The Morning Briefing is prepared daily at the start of the European Trading session by RTFX’s trading desk. It presents a roundup of the major news headlines occurring within the global economy that may affect the forex market. This news bulletin also includes a view of our forex calendar for the day, highs and lows achieved in the previous sessions from the forex market, global indices and commodities and brief commentary about the economic headlines.
Morning Briefing for Monday, 07 May 2012 (Updated 09:34:33 CET)Markets to digest election weekend; Risk aversion picks up
MORNING BRIEFING: Markets to digest election weekend; Risk aversion picks up
Asia: Risk on the retreat following the French election result. AUD, NZD falling, JPY rising.
Europe: EUR/USD falls to 3-months low after Hollande won the election, triggering concerns for the future of the Euro zone.
United States: Falling unemployment rate despite a drop in Nonfarm payrolls and risk aversion has kept the US dollar bid.
Forex rates in Asia and Indices:
Low High Change
EUR/USD 1.2955 1.3033 -0.56 %
USD/CHF 0.9215 0.9272 -0.54 %
GBP/USD 1.6115 1.6155 -0.04 %
USD/JPY 79.65 79.98 0.01 %
EUR/CHF 1.2009 1.20148 0.01 %
EUR/JPY 103.24 104.05 0.59 %
Dow Jones 13022.34 13205 -1.27 %
Nasdaq 2637.73 2683.25 -2.46 %
S&P 500 1367.96 1391.51 -1.61 %
Nikkei 225 9109.01 9206.45 -2.78 %
Shanghai 2432.736 2450.732 -0.25 %
Gold spot 1634.5 1643.08 -0.21 %
Oil Future 95.34 98.24 -1.43 %
The result of the French election was as the markets expected. Hollande took home 52% of the votes and can now take the office in France as the first social democrat in 17 years. The next step is now whether or not the Socialist party will be able to claim majority in the general elections on the 10 and 17 June. The market response to the new political situation has been very clear: Risky assets taking a big hit. Asian equities are down more than 2% on average, the Aussie, Kiwi and commodities tumble despite a positive surprise in Australian retail sales. The US dollar and the Japanese Yen gained with treasuries as investors are looking for safe haven.
On Friday, the US employment for April showed a falling unemployment rate to 8.1% vs. 8.2% expected, which overall is a positive measure. The worrying element is the fact that the change in nonfarm payrolls came out lower than expected at 115k vs. consensus at 160k. This tells us that the US economy is not able sustain job creation for keeping the economy on a positive growth path and questions on the results of the quantitative easing are picking up. Thursday’s initial claims also came out lower than the monthly trend, which confirms this scenario.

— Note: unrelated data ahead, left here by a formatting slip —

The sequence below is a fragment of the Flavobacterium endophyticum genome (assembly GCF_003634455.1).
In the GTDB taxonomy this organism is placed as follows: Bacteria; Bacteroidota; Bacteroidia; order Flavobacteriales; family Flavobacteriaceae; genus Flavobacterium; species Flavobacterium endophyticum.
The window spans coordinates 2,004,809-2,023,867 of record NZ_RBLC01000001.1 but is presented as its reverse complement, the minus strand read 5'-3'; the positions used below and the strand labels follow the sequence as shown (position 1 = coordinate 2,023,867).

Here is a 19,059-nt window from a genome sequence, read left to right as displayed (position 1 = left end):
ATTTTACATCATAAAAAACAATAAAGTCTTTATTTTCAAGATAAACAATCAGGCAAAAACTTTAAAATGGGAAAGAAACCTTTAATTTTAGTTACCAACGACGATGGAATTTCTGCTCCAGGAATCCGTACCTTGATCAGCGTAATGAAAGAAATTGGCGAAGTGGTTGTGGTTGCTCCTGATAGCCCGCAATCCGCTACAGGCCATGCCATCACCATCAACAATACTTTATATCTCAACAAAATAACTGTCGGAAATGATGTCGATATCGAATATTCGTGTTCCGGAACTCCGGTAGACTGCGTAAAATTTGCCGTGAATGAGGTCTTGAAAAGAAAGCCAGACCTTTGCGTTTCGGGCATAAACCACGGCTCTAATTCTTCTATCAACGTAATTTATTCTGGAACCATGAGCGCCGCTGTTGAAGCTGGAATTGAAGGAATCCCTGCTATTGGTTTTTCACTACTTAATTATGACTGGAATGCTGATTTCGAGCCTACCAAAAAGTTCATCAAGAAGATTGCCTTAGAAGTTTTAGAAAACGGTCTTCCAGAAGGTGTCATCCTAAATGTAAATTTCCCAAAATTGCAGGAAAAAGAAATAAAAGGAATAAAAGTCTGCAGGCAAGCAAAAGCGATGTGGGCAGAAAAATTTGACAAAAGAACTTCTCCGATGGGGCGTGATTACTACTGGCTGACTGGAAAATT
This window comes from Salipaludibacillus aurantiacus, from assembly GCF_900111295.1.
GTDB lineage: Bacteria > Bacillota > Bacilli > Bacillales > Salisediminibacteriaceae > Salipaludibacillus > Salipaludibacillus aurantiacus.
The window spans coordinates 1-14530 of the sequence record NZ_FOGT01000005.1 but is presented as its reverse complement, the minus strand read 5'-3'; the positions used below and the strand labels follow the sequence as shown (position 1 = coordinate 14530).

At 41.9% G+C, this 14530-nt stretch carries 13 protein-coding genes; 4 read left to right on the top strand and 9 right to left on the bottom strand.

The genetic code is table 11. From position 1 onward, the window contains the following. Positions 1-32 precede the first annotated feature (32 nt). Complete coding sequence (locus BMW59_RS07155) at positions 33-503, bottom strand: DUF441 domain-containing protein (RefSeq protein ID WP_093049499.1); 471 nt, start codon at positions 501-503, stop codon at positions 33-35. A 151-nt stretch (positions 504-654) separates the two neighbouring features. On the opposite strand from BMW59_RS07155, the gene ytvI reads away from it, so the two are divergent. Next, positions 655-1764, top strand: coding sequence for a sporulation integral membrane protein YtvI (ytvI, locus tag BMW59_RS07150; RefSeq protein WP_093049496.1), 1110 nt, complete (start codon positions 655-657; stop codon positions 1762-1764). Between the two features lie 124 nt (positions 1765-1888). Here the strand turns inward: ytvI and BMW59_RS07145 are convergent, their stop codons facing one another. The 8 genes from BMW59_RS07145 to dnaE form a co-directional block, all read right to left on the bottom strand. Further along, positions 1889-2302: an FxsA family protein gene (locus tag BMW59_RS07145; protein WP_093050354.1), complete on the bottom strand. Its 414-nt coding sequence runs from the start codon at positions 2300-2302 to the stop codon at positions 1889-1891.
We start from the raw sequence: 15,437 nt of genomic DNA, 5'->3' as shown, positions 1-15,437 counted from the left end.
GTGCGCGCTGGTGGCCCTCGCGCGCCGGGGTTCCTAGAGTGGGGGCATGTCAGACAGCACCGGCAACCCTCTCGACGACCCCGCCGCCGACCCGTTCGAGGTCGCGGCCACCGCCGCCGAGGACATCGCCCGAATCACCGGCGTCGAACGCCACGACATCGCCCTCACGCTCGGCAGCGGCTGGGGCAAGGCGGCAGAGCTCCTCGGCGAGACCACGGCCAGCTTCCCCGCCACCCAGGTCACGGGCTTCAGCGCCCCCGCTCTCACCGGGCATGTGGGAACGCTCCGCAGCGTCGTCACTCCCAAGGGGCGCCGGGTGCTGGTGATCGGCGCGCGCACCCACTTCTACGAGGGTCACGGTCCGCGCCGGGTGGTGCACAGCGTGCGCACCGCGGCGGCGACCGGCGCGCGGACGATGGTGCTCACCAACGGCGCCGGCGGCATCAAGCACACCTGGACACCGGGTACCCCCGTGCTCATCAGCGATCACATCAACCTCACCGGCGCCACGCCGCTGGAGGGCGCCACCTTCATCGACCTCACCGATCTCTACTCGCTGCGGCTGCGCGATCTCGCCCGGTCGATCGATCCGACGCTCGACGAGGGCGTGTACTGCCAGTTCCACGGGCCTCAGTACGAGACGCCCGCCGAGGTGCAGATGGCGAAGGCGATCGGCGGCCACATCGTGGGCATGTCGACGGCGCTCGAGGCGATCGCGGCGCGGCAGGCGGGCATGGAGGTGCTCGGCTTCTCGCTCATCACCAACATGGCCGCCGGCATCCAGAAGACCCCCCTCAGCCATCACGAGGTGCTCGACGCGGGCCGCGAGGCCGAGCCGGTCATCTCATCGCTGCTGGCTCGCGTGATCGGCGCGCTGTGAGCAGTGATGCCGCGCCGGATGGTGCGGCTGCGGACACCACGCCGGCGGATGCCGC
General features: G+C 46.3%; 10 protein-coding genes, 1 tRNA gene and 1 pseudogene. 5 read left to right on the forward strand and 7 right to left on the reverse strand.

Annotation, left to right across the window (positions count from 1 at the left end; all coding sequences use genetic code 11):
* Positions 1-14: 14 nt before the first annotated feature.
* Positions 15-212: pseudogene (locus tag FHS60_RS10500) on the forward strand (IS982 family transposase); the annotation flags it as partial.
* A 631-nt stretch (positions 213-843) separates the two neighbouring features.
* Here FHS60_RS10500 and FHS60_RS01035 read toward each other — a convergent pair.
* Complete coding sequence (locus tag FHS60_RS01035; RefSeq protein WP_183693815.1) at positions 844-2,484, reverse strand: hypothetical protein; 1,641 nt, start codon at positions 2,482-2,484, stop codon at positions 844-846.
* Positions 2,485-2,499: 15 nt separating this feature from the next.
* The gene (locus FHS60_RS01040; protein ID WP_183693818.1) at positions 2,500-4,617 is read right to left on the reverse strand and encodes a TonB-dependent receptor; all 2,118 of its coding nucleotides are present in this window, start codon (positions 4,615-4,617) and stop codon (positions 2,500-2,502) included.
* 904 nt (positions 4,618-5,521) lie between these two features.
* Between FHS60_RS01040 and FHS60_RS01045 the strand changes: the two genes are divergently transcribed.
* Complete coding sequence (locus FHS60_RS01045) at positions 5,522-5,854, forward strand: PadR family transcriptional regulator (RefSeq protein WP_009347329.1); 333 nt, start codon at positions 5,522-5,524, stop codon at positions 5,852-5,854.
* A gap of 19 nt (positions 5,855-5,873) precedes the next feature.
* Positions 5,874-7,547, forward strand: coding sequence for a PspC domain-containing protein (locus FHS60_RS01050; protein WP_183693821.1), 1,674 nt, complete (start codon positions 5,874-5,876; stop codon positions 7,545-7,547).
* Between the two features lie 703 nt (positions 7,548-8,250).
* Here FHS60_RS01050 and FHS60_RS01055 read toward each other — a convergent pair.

Today the market will digest the news from France and also in Greece, where results still are pending. There are no important macro releases today, but Spanish Industrial Production and Swiss CPI could receive some attention is the figures deviate significantly from expectations.
Technically, EUR/USD remains in a bearish mood and with the gap lower on today’s opening, it is now below the 61.8% Fibonacci retracement in the June 2010 lows to 2011 highs at 1.3044. On Friday the pair closed below its 100-day moving average enforcing the bearish mood. Near term support at 1.2921 and resistance at 1.3040/60-zone.
Have a nice day!
RTFX Ltd (“RTFX”) is licensed to conduct investment services business by the Malta Financial Services Authority. This information does not constitute an offer or solicitation and is provided for information purposes only. This information shall not be deemed to constitute advice and should not be relied on as such to enter into a transaction or for any investment decision. Any opinions expressed in this document represent the views of RTFX at the time of preparation. They are thus subject to change without notice. RTFX believes that the information contained herein is accurate as at the date of publication. However, no warranty of accuracy is given by RTFX and no liability in respect of any errors or omissions, including any third party liability, are accepted by RTFX or any director, officer or employee.
Archives - Past publications
Previous published content may be viewed on our archives sectionArchives